All India Institute of Hygiene and Public Health
Debnath Chaudhuri is a Professor and HOD of Department of Biochemistry & Nutrition at All India Institute of Hygiene and Public Health. He has completed his MSc and PhD in Biochemistry from Calcutta University. He has more than 30 years of teaching and research experience in biochemistry, nutrition and food sciences and he has more than 25 publications in international and national journals and books. He is the Editor of two and Reviewer of several international and national journals of nutrition and public health besides being Ex-Editor-in-Chief of Journal of Indian Dietetic Association. He was a Resource Person for World Bank funded project on “Capacity building in food safety and quality control of drugs”. He is the Fellow of Indian Public Health Association and International College of Nutrition.
For sustenance of life and promotion of good health, safe and nutritious food in adequate amount is required. However, when contaminated, food can act as a vector for bacteria, viruses, parasites and prions causing food poisoning. Foods are also often contaminated with toxic chemicals, mixed accidentally or intentionally which may be potentially harmful. Unsafe food is responsible for creating a vicious cycle of disease and malnutrition, affecting all and particularly infants, young children and elderly. More than 200 diseases have been reported to be caused due to consumption of foods containing pathogenic microorganisms and toxic chemicals. Food and water borne diarrhoeal diseases are linked to the death of an estimated 2 million people annually worldwide. In US 1 out of 6 gets sick from food borne diseases and 300 die as a result. It is estimated that reduction of food borne diseases by 10% would save 5 million people from getting sick. In order to protect consumers against intake of unsafe foods, ISO 22000 has been developed by the International Organization for Standardization. In 2003, WHO and FAO published Codex Alimentarious that serves as a guideline to food safety. In India, Food Safety and Standards Authority of India (FSSAI) is entrusted for the implementation of Food Safety and Standards Act, 2006. Importance of educating food handlers regarding food safety was long been known to WHO. The organization in 1990 developed the “Ten Golden Rules for Safe Food Preparation” that was widely distributed. However, realising that for general application a simpler recommendation will be practicable and effective WHO introduced the “Five Keys to Safer Food Poster” in 2001, which incorporated all the messages of the previous recommendation in simpler headings. In 2006 Department of Food Safety, Zoonoses and Food borne Diseases of WHO developed “Five Keys to Safer Manual” that included the “background material” related to food safety and “five keys to food safety”. The core messages of food safety are keep clean, separate raw and cooked food, cook thoroughly, keep food at safe temperature and use safe water and raw materials. A strategic plan for taking action on priority issues of food safety and food borne zoonoses was initiated by WHO in 2010 for the period 2013-2022. In order to decline the incidences of food borne illness CDC has framed specific strategies with an objective to reach the target by 2020. Food safety is thus a prerequisite for food and nutritional security and an area of public health concern to protect consumers from the risk of food poisoning and food borne diseases. No wonder that realising the importance of providing safe food to the consumers, WHO has declared “Food Safety” as the theme for “World Health Day 2015” with the slogan “From Farm to Plate, Make Food Safe” and initiated the campaign that aims to spur government to improve food safety through public awareness campaigns and highlight their ongoing actions in this area and encourage consumers to ensure that the food on their plate is safe.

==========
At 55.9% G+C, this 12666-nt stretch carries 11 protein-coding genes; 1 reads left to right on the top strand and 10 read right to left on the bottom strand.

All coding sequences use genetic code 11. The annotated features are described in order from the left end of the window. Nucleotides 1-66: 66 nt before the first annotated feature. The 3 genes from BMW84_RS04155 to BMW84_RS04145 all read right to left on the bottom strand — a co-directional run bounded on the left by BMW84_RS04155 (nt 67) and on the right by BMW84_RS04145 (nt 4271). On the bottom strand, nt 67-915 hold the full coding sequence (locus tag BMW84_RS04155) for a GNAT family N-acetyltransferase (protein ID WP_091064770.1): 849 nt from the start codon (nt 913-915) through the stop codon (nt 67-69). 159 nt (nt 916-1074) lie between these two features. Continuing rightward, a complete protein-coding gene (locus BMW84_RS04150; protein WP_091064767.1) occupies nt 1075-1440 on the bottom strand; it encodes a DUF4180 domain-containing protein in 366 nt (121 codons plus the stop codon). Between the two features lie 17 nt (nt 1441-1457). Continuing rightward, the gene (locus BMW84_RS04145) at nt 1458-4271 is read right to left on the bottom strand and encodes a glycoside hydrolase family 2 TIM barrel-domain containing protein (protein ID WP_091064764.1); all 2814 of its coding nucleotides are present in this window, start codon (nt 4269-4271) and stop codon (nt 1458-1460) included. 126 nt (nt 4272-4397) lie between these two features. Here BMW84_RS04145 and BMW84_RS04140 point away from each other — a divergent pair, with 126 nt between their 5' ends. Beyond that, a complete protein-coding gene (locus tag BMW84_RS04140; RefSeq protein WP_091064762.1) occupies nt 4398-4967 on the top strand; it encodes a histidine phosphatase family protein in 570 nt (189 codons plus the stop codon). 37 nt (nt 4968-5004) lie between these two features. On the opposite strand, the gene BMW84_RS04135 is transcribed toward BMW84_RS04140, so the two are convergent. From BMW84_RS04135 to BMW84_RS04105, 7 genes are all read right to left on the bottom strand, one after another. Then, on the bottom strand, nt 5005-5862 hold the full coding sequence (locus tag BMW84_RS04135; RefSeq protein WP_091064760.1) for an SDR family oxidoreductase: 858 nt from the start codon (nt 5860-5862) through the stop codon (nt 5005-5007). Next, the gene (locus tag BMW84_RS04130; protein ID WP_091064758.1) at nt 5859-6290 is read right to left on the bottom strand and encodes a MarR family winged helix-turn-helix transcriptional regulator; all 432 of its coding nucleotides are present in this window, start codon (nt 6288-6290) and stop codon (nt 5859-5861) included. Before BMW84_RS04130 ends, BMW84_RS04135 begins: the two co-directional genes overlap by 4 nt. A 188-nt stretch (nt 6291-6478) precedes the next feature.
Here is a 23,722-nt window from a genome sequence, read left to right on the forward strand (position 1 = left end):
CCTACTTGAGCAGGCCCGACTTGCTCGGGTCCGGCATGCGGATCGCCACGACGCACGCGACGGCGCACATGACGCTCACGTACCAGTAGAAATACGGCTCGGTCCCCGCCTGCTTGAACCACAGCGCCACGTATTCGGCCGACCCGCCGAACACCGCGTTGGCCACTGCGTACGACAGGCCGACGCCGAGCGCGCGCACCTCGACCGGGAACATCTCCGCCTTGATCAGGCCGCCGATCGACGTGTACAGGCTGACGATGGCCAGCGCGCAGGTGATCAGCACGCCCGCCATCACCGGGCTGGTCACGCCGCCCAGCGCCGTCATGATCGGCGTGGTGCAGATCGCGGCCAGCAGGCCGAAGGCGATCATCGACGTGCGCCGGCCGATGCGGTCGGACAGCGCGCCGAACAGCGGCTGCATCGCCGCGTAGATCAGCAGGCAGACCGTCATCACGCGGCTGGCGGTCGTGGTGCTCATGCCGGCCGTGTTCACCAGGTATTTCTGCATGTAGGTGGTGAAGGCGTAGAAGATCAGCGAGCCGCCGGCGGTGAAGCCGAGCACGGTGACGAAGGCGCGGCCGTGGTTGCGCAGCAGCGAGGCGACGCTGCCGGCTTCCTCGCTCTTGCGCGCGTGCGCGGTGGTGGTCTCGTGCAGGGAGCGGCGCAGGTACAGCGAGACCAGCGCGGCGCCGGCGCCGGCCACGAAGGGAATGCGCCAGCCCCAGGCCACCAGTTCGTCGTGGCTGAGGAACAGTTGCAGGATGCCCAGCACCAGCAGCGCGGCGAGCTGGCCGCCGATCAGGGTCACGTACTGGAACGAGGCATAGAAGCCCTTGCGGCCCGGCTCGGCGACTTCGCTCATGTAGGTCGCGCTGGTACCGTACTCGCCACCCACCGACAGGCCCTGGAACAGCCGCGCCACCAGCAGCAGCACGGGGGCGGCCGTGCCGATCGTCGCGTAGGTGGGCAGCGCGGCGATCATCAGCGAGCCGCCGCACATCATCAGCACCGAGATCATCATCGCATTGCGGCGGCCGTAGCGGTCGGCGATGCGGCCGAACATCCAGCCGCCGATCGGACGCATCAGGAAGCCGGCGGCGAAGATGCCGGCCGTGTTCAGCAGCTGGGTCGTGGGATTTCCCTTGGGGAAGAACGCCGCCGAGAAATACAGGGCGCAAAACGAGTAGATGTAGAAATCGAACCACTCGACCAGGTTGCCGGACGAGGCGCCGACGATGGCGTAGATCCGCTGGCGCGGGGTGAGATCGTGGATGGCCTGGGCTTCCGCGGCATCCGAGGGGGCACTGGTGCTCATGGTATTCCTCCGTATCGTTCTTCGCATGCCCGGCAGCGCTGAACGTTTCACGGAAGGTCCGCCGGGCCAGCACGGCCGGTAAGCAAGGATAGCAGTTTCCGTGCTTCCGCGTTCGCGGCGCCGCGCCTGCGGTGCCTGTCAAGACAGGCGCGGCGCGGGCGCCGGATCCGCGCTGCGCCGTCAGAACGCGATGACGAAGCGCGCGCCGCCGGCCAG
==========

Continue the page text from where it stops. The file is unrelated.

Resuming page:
Speaker PPTs Click Here